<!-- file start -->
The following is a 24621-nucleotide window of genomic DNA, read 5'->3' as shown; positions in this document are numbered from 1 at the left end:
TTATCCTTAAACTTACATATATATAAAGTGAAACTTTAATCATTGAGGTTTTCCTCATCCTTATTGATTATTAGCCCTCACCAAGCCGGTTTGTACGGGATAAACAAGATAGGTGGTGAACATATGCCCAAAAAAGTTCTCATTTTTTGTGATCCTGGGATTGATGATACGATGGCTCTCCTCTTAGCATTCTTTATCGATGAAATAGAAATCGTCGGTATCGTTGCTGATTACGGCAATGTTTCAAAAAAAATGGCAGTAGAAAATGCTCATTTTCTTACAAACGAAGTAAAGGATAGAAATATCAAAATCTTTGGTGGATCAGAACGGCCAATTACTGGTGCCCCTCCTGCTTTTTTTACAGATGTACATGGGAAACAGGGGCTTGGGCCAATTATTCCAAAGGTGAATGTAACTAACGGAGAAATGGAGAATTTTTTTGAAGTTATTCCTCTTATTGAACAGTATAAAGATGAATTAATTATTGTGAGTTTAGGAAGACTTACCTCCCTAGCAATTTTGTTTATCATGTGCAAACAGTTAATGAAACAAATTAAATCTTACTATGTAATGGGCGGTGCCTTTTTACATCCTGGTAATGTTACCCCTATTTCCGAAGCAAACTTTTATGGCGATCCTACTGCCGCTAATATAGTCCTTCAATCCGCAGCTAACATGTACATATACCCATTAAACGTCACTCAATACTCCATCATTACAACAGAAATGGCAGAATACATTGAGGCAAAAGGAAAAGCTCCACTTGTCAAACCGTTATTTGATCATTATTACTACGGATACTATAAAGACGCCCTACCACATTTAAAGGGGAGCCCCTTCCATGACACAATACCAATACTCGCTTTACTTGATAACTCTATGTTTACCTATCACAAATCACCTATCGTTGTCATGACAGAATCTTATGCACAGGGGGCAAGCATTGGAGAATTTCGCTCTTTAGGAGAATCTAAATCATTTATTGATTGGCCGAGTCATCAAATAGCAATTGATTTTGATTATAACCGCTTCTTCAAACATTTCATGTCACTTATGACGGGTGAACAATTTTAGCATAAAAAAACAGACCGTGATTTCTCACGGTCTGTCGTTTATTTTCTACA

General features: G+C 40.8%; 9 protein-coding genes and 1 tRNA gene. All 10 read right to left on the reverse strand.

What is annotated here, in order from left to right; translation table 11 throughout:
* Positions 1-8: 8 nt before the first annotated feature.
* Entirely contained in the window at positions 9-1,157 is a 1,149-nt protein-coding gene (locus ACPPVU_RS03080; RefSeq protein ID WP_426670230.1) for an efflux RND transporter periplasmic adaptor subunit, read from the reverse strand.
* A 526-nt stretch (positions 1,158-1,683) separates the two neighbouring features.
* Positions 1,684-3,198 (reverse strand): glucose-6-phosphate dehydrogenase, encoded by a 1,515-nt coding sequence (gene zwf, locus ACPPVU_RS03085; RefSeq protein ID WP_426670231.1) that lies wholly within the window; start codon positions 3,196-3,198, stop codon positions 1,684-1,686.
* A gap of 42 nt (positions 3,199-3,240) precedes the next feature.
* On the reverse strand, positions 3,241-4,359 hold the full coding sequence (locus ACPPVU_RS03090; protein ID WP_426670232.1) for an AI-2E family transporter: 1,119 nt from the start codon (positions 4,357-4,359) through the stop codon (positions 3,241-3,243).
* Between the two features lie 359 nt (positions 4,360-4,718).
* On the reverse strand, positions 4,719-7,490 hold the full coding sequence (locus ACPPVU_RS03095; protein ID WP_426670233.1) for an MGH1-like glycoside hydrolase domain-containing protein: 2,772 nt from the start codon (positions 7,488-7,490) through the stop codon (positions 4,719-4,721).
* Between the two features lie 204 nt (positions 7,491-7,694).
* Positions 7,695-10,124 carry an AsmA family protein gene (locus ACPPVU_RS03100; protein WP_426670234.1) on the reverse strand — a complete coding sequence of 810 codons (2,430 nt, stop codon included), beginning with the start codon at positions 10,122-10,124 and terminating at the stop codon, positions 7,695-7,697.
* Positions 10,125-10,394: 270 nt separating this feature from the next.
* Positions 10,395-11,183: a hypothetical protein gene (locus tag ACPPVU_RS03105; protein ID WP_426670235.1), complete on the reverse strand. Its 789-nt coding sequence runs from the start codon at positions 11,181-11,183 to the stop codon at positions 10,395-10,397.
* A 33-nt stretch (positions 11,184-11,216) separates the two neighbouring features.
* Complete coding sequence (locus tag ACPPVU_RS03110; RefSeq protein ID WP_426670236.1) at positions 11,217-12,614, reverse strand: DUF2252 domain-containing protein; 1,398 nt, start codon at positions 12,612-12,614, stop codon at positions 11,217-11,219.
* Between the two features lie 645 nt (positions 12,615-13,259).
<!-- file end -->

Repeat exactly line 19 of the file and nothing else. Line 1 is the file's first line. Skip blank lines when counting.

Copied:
* Between the two features lie 645 nt (positions 12,615-13,259).